When food is the foe: Disordered eating in athletes

Among athletes (and ordinary mortals, too), thinness is associated with success, beauty and acceptance. Be you a runner, cyclist, gymnast, skater or fitness exerciser, you likely believe "The thinner I am, the better I will perform."

Yes, being 10 to 20 pounds overfat can likely slow you down as an athlete. But being 10 to 20 pounds underweight can also take its toll -- both physically (stress fractures, reduced stamina, weaker muscles) as well as mentally (spending too much time thinking about what to eat and when to exercise).

It's hard to quantify the number of athletes who struggle with food issues. One survey of 425 female collegiate athletes from seven universities suggests about one-third flirt with disordered eating, if not a full-blown eating disorder (Beals, Int'l J Sports Nutr 12:281, 2002).

As a sports nutritionist, I counsel these athletes on a daily basis. You also may interact with them (they are your friends, teammates, training partners) and hear them complain: "I'm too fat," "If only I could lose these last few pounds." Your response "You are NOT fat." seems to fall on deaf ears.

You may feel frustrated, unable to help the dieter find peace with food and his or her body.

The purpose of this article is to shed light on eating disorders, as well as suggest ways you can help yourself (if you struggle with food, weight, compulsive exercise and even alcohol problems) or your friend, teammate or loved one who struggles with food.

Much of the information is adapted from The Anorexia Workbook: How to Accept Yourself, Heal Your Suffering, and Reclaim Your Life by Michelle Heffner and Georg Eifert (2004, New Harbinger Publications).

Eating: What it is, what it isn't

Eating is the means to an end. Food provides the fuel you need to achieve your goals in life. As an aspiring athlete, you need to fuel your body so you have energy to live each day to the fullest. But some athletes try to not eat; food is the enemy.

Why would an athlete want to not eat, you may wonder... Well, to an athlete with anorexia, not eating is a way to be more perfect, to feel unique and special. Not eating is a way to pursue perfection, the ideal, happiness.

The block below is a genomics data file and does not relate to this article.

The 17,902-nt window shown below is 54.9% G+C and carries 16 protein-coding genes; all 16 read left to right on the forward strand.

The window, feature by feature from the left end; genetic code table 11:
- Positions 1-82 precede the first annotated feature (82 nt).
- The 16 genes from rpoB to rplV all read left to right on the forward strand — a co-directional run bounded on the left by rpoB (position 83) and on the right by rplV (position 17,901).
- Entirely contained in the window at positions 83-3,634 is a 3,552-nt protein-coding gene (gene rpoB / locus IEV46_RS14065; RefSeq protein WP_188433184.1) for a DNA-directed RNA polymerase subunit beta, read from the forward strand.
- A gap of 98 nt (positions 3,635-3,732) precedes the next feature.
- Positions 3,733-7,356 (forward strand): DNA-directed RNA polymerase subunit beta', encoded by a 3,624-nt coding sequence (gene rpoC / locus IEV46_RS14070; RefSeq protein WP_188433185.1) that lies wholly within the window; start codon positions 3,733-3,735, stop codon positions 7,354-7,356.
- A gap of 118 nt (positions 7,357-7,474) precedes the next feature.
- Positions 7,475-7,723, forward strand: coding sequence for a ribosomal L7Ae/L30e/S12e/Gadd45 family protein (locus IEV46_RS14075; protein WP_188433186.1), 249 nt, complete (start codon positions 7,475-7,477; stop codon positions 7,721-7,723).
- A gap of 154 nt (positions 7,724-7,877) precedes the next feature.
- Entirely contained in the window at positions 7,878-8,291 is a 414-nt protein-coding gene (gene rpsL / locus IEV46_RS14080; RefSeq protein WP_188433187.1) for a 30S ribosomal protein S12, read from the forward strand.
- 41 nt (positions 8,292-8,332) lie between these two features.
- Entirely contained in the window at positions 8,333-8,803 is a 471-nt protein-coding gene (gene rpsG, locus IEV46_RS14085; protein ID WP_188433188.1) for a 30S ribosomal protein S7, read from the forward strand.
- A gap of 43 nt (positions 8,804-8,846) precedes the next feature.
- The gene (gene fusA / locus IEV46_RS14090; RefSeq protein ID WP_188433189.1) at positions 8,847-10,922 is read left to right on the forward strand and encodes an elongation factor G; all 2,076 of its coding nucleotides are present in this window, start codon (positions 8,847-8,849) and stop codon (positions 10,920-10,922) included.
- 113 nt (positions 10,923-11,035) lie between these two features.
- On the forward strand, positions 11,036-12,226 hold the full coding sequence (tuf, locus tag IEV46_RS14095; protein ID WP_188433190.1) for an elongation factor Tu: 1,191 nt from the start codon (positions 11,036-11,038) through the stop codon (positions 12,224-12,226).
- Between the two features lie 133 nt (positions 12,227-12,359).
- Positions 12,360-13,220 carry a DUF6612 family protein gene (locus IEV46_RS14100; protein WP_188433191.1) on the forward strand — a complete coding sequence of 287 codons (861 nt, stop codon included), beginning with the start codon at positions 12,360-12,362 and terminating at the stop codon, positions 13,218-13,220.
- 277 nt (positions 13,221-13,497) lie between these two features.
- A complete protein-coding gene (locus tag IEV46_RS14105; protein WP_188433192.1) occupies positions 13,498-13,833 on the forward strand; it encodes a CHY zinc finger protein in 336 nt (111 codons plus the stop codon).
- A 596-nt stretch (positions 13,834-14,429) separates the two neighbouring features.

We are brought up to believe that happiness is the norm, that bad feelings should not be present. The reality is, happiness is not the norm; most of us suffer from events dealt to us by life's deck of cards.

Society has taught us unhappy feelings and angry or sad thoughts are bad; they should be minimized. One way to minimize and avoid those bad feelings is to diet. Dieting offers a sense of empowerment, achievement, control. The less you eat, the more powerful you feel. And the less you eat, the more you think about food, not unhappy feelings.

Unfortunately, dieting offers no long-term solutions to your pain and suffering. Rather than trying to eliminate unwanted thoughts, try to observe your thoughts and feelings. Sit with them (or walk, ride or run with them); feel them come and go.

When you mindfully observe your emotions, you'll notice they ebb and flow. They are not permanent; they are not right nor wrong. Accept them.

Emotions are not facts. That is, you might fear eating birthday cake. Birthday cake is not going to hurt you. Birthday cake can simply fuel you for a stronger workout.

If you are afraid you'll eat the whole cake, eat mindfully, slowly. Enjoy each mouthful, one by one. Athletes who eat mindfully are able to notice their body's fullness signals. You won't overeat if you listen to your body.

Weight: What it is, what it isn't

"I have to lose 5 pounds," "I'm too fat," "I'll be happy once the scale reads 109 pounds." I hear these phrases time and again, as if thinness equates to happiness, and a number on the scale can improve one's life.